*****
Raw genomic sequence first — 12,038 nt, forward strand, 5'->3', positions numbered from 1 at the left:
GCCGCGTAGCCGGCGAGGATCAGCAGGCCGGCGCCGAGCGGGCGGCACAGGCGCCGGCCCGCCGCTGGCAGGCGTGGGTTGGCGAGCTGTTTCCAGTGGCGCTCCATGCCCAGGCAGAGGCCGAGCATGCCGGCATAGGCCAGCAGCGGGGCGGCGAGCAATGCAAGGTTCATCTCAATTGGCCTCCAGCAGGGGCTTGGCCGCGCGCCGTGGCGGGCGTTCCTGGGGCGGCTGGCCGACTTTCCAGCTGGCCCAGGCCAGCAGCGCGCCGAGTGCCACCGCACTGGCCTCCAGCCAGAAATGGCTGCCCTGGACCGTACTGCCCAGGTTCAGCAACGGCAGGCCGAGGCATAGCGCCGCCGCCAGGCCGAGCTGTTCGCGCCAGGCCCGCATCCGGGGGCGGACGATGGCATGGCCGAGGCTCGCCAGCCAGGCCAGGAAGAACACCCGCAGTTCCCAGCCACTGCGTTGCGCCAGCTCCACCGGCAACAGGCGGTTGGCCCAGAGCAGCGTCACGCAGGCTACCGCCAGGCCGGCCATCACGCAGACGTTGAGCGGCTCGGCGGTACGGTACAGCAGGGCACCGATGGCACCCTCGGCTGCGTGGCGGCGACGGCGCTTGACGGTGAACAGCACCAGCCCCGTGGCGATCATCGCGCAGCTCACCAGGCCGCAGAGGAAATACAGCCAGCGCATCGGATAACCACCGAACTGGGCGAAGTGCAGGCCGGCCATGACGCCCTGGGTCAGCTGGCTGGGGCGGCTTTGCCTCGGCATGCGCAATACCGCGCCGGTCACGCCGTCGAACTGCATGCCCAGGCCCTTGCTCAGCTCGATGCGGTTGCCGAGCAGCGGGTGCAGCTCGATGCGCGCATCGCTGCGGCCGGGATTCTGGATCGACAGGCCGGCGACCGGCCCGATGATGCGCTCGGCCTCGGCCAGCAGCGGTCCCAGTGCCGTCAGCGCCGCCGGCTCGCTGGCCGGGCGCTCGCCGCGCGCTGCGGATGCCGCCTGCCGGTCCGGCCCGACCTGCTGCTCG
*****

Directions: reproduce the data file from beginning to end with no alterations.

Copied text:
Raw genomic sequence first — 12,038 nt, forward strand, 5'->3', positions numbered from 1 at the left:
GCCGCGTAGCCGGCGAGGATCAGCAGGCCGGCGCCGAGCGGGCGGCACAGGCGCCGGCCCGCCGCTGGCAGGCGTGGGTTGGCGAGCTGTTTCCAGTGGCGCTCCATGCCCAGGCAGAGGCCGAGCATGCCGGCATAGGCCAGCAGCGGGGCGGCGAGCAATGCAAGGTTCATCTCAATTGGCCTCCAGCAGGGGCTTGGCCGCGCGCCGTGGCGGGCGTTCCTGGGGCGGCTGGCCGACTTTCCAGCTGGCCCAGGCCAGCAGCGCGCCGAGTGCCACCGCACTGGCCTCCAGCCAGAAATGGCTGCCCTGGACCGTACTGCCCAGGTTCAGCAACGGCAGGCCGAGGCATAGCGCCGCCGCCAGGCCGAGCTGTTCGCGCCAGGCCCGCATCCGGGGGCGGACGATGGCATGGCCGAGGCTCGCCAGCCAGGCCAGGAAGAACACCCGCAGTTCCCAGCCACTGCGTTGCGCCAGCTCCACCGGCAACAGGCGGTTGGCCCAGAGCAGCGTCACGCAGGCTACCGCCAGGCCGGCCATCACGCAGACGTTGAGCGGCTCGGCGGTACGGTACAGCAGGGCACCGATGGCACCCTCGGCTGCGTGGCGGCGACGGCGCTTGACGGTGAACAGCACCAGCCCCGTGGCGATCATCGCGCAGCTCACCAGGCCGCAGAGGAAATACAGCCAGCGCATCGGATAACCACCGAACTGGGCGAAGTGCAGGCCGGCCATGACGCCCTGGGTCAGCTGGCTGGGGCGGCTTTGCCTCGGCATGCGCAATACCGCGCCGGTCACGCCGTCGAACTGCATGCCCAGGCCCTTGCTCAGCTCGATGCGGTTGCCGAGCAGCGGGTGCAGCTCGATGCGCGCATCGCTGCGGCCGGGATTCTGGATCGACAGGCCGGCGACCGGCCCGATGATGCGCTCGGCCTCGGCCAGCAGCGGTCCCAGTGCCGTCAGCGCCGCCGGCTCGCTGGCCGGGCGCTCGCCGCGCGCTGCGGATGCCGCCTGCCGGTCCGGCCCGACCTGCTGCTCG